I noticed when I was looking through the last few batches of pictures I've taken that I've kind of fallen into a rut as far as where I go on walks with the camera. I mean, I love the University Gardens, Wall Avenue, and Market Square as much as the next person (probably more than a lot of people, now that I think about it), but there have to be other places that are just as interesting, if I could figure out how to find them. I thought about it for a couple of days, and realized that even though I've lived here for a few years, I know practically nothing about the surrounding towns.
That's how I found the historic village of Concord. When I looked at the list towns surrounding Knoxville on wikipedia, Concord jumped out because it's one of a handful that are unincorporated, and when I followed the link to Concord's wikipedia page, there was a cute picture and a story about the town being listed as a historic neighborhood on the National Register of Historic Places. The article also mentioned a Concord Park, so I searched for that, found the directions, and headed out this morning.
Concord Park is pretty standard, as parks go. It has picnic areas and playgrounds:
and some boat launches and fishing docks:
The lake itself was quiet, and I was the only one around.
It's probably really pretty in the summer. Being that it was cold and a little windy, though, I decided to head for the village itself. According to the wiki page, much of the village was flooded when Fort Loudon Lake was created, and the parts that are left are showing their age.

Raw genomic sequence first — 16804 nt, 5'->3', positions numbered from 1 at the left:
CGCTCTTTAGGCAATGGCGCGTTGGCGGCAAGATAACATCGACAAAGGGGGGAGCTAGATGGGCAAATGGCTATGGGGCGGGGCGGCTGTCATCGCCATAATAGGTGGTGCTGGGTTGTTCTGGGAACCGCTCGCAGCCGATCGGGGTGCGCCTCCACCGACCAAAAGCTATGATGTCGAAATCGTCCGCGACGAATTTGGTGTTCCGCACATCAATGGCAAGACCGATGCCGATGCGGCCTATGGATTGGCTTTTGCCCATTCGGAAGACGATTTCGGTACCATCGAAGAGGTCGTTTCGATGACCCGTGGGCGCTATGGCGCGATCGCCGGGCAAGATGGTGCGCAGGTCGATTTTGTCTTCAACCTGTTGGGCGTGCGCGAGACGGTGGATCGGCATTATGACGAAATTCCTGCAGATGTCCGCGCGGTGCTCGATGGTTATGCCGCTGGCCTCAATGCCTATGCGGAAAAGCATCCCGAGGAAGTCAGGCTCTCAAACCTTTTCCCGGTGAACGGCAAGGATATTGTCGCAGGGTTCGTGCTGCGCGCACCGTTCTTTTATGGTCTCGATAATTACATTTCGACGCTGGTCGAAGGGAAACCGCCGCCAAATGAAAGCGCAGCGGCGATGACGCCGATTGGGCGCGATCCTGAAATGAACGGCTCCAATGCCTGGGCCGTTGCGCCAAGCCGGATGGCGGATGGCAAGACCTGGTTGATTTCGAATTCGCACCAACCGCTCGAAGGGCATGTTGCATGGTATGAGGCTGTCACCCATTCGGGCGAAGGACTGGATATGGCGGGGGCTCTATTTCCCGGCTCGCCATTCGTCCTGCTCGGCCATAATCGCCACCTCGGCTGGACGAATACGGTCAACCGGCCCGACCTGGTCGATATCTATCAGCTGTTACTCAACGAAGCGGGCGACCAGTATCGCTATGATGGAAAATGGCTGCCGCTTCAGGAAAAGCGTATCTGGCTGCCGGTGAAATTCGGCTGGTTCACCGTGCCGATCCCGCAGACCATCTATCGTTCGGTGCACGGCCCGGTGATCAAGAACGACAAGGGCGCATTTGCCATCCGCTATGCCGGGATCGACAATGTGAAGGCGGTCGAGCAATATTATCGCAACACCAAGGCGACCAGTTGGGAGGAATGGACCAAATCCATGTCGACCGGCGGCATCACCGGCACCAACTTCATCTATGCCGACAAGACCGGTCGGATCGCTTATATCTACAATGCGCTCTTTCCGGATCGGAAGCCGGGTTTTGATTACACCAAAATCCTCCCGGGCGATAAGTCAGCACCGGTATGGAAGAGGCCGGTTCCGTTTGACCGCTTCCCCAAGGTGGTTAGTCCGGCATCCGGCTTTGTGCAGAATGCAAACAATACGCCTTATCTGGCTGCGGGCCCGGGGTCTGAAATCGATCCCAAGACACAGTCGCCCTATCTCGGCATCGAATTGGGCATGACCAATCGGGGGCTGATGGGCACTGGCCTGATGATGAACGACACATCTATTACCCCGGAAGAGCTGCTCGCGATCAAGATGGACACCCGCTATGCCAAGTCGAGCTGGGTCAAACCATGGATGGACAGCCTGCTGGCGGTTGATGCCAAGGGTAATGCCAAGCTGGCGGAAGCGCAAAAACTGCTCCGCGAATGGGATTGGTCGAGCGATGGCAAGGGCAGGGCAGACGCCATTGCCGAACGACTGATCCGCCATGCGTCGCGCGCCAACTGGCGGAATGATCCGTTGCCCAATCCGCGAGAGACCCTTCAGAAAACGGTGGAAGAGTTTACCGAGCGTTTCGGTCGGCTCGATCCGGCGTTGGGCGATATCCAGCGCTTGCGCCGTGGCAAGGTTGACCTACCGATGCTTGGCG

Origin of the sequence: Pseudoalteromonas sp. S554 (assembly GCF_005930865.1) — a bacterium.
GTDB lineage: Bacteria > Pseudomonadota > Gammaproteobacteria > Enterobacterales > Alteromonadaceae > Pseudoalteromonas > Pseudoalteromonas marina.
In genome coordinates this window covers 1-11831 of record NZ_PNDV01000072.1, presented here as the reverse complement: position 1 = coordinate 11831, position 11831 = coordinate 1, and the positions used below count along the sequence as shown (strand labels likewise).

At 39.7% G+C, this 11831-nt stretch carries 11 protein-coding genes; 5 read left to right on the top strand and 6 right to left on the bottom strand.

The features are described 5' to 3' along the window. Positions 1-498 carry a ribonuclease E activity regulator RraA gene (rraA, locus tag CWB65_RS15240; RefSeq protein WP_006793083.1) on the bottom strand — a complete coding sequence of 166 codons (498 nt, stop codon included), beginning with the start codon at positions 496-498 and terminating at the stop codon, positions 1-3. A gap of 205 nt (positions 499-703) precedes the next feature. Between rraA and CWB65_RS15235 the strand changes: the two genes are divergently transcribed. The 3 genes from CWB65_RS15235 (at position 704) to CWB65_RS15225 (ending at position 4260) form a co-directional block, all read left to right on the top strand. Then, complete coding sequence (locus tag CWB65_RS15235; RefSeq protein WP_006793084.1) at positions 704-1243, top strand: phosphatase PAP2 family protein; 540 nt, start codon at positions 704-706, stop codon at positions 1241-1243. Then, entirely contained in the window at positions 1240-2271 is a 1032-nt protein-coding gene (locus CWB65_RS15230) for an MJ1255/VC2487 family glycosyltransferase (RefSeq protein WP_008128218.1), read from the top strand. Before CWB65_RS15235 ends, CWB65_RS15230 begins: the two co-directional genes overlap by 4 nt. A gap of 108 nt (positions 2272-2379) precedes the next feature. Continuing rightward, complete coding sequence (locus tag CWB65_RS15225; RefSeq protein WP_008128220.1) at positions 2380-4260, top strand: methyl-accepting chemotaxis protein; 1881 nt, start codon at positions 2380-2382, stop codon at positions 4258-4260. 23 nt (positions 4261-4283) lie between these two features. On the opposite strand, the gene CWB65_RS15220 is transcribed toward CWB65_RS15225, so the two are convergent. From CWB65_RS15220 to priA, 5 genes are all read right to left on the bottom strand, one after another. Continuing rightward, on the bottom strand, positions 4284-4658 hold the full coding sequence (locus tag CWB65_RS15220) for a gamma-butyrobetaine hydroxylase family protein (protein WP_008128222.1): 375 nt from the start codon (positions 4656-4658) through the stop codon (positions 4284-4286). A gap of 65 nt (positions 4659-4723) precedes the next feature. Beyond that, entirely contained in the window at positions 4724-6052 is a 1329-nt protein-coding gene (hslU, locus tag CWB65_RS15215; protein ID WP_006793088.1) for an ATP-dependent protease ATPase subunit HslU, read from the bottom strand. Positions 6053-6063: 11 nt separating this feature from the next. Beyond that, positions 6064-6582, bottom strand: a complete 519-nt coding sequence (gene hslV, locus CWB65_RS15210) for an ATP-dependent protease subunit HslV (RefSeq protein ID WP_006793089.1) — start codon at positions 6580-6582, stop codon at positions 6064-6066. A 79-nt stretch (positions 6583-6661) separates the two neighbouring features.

There's an art gallery in the old bank building:
but for the most part the historical part of the village looks like it's badly in need of preservation. I saw a lot of fallen bricks and crumbling masonry, and the Baptist church looked a little rough:
I was curious about what it would look like inside, since the windows were covered over from within, but I could tell by the noise that church was in progress, and I didn't know how they would feel about someone with a camera slipping in the back. I might have only been ten miles from home, but ten miles can be a long way, and people's faith should be respected if you haven't been invited. I've seen enough movies to have a pretty good "Don't wander in there, ok?" sense, and if the church service is loud enough that I can hear the pastor outside, I'm going to go with that feeling and not end up in "Children of the Corn Part 12".
On the way out of town, I did stop to pull in at a pumpless gas station/former restaurant/bait shop:
All in all, it turned out to be a pretty fantastic morning trip. That sandwich sign is fantastic, and was worth the ten minute drive. I'd hang that thing in my house if it was for sale, and you know how much I hate putting things on my walls. I can't wait to see what else is waiting in the rest of east Tennessee.